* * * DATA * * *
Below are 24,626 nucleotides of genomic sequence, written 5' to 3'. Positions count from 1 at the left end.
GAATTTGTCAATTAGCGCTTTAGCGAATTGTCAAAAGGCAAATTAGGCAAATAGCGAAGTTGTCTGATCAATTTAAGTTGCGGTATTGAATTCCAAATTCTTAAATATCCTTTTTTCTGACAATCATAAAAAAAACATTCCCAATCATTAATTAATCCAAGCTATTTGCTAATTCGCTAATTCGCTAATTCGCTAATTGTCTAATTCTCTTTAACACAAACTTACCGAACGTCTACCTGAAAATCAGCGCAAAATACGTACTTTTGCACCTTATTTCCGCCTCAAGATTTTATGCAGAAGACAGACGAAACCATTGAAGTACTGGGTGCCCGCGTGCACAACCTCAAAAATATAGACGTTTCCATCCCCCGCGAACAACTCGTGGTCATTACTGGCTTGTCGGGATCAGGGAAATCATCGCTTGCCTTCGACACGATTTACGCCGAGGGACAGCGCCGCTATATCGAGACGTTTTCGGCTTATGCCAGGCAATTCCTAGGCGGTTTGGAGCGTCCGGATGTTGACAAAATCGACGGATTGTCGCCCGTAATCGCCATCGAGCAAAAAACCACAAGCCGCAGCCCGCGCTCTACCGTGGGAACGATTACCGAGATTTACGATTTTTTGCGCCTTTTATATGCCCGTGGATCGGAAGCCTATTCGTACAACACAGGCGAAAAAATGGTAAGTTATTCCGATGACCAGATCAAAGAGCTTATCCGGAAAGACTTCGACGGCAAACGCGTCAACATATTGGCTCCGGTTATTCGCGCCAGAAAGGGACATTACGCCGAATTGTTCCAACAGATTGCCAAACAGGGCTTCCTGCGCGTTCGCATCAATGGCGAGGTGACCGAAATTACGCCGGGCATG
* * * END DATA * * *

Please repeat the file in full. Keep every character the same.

Below are 24,626 nucleotides of genomic sequence, written 5' to 3'. Positions count from 1 at the left end.
GAATTTGTCAATTAGCGCTTTAGCGAATTGTCAAAAGGCAAATTAGGCAAATAGCGAAGTTGTCTGATCAATTTAAGTTGCGGTATTGAATTCCAAATTCTTAAATATCCTTTTTTCTGACAATCATAAAAAAAACATTCCCAATCATTAATTAATCCAAGCTATTTGCTAATTCGCTAATTCGCTAATTCGCTAATTGTCTAATTCTCTTTAACACAAACTTACCGAACGTCTACCTGAAAATCAGCGCAAAATACGTACTTTTGCACCTTATTTCCGCCTCAAGATTTTATGCAGAAGACAGACGAAACCATTGAAGTACTGGGTGCCCGCGTGCACAACCTCAAAAATATAGACGTTTCCATCCCCCGCGAACAACTCGTGGTCATTACTGGCTTGTCGGGATCAGGGAAATCATCGCTTGCCTTCGACACGATTTACGCCGAGGGACAGCGCCGCTATATCGAGACGTTTTCGGCTTATGCCAGGCAATTCCTAGGCGGTTTGGAGCGTCCGGATGTTGACAAAATCGACGGATTGTCGCCCGTAATCGCCATCGAGCAAAAAACCACAAGCCGCAGCCCGCGCTCTACCGTGGGAACGATTACCGAGATTTACGATTTTTTGCGCCTTTTATATGCCCGTGGATCGGAAGCCTATTCGTACAACACAGGCGAAAAAATGGTAAGTTATTCCGATGACCAGATCAAAGAGCTTATCCGGAAAGACTTCGACGGCAAACGCGTCAACATATTGGCTCCGGTTATTCGCGCCAGAAAGGGACATTACGCCGAATTGTTCCAACAGATTGCCAAACAGGGCTTCCTGCGCGTTCGCATCAATGGCGAGGTGACCGAAATTACGCCGGGCATG